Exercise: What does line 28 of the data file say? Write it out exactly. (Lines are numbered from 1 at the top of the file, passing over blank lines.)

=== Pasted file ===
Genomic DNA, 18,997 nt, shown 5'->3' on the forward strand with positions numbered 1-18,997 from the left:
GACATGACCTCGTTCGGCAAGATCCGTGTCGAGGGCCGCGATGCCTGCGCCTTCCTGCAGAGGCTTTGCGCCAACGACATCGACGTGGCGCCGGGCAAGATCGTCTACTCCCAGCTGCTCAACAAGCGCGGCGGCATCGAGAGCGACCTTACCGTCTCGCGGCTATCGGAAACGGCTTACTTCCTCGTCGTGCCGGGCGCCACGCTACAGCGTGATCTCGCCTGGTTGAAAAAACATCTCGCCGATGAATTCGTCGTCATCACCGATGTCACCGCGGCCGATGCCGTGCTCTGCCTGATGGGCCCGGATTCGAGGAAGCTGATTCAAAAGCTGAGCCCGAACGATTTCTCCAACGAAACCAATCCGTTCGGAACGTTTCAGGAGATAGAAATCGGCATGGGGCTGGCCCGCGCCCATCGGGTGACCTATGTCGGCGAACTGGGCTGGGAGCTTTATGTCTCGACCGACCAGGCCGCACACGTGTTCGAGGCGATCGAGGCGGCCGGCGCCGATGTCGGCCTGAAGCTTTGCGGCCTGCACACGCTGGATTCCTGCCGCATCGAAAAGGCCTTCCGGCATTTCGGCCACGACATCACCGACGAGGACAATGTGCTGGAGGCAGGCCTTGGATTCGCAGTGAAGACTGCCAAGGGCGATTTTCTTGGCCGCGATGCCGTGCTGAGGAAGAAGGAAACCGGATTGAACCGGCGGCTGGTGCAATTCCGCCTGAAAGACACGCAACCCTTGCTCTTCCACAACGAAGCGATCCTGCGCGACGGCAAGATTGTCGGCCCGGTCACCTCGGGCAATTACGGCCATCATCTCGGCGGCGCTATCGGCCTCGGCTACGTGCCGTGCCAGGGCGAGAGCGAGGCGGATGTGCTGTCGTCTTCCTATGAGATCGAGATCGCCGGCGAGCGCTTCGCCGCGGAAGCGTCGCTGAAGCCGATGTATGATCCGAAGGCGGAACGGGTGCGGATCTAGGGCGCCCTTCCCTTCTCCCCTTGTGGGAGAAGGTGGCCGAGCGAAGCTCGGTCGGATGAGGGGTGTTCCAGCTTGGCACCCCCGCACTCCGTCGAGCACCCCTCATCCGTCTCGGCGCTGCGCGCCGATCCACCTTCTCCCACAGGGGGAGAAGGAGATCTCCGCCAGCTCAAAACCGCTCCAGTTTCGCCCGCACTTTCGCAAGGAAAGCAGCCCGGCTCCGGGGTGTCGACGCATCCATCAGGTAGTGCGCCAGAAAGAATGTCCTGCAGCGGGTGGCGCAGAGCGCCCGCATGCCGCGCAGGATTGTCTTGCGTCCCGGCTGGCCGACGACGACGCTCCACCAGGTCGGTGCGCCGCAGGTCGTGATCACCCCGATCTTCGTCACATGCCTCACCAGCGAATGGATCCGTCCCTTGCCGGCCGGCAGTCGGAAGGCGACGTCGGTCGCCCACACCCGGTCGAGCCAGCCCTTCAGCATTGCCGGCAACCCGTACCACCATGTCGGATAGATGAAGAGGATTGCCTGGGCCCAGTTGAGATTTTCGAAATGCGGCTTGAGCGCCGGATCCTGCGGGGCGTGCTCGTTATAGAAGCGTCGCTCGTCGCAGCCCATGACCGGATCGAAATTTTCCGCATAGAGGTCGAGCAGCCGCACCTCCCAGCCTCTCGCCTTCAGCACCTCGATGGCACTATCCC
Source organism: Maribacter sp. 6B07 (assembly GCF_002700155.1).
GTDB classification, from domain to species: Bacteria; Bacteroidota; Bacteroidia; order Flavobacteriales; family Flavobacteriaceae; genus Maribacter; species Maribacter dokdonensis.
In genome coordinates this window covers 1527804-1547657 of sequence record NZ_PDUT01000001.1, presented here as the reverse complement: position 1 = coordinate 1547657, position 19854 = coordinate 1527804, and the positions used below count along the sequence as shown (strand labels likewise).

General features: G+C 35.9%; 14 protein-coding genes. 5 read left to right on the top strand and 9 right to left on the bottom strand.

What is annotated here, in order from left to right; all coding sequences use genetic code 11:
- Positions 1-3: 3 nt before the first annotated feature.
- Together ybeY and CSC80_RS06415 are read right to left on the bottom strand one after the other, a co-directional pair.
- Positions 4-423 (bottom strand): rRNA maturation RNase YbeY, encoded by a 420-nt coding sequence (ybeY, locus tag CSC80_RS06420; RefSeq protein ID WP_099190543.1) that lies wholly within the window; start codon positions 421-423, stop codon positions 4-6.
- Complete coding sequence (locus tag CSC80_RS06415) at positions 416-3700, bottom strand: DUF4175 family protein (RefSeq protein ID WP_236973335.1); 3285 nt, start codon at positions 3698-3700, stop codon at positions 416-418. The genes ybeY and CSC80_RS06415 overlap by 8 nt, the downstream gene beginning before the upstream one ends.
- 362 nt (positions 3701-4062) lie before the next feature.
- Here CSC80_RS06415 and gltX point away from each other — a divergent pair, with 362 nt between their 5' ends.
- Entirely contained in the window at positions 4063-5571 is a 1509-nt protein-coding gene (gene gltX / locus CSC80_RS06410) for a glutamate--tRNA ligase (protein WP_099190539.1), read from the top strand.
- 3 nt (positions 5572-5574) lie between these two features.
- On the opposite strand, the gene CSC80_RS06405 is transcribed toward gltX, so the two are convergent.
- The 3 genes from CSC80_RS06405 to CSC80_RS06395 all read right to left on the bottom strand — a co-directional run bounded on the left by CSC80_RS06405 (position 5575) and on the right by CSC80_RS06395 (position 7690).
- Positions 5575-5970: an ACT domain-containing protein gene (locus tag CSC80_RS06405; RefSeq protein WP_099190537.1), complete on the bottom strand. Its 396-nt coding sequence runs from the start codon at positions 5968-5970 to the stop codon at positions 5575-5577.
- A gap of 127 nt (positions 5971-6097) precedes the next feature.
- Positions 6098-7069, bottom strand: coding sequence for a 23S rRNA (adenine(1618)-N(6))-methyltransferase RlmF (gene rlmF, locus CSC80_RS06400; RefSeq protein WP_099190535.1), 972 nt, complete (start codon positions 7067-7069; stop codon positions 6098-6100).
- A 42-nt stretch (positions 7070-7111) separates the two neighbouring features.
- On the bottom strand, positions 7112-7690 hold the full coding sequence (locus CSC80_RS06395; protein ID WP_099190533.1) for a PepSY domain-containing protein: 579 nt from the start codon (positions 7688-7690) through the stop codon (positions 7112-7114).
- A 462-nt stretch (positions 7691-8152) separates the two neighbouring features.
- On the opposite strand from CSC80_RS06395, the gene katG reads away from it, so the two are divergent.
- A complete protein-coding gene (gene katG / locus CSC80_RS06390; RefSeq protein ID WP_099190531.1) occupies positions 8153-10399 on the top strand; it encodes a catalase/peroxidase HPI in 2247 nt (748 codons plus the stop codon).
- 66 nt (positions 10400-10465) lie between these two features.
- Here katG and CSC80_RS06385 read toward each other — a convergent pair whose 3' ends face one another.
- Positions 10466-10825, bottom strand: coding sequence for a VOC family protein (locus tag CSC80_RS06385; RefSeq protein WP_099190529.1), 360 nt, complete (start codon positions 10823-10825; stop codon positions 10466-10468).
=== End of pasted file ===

- Positions 10466-10825, bottom strand: coding sequence for a VOC family protein (locus tag CSC80_RS06385; RefSeq protein WP_099190529.1), 360 nt, complete (start codon positions 10823-10825; stop codon positions 10466-10468).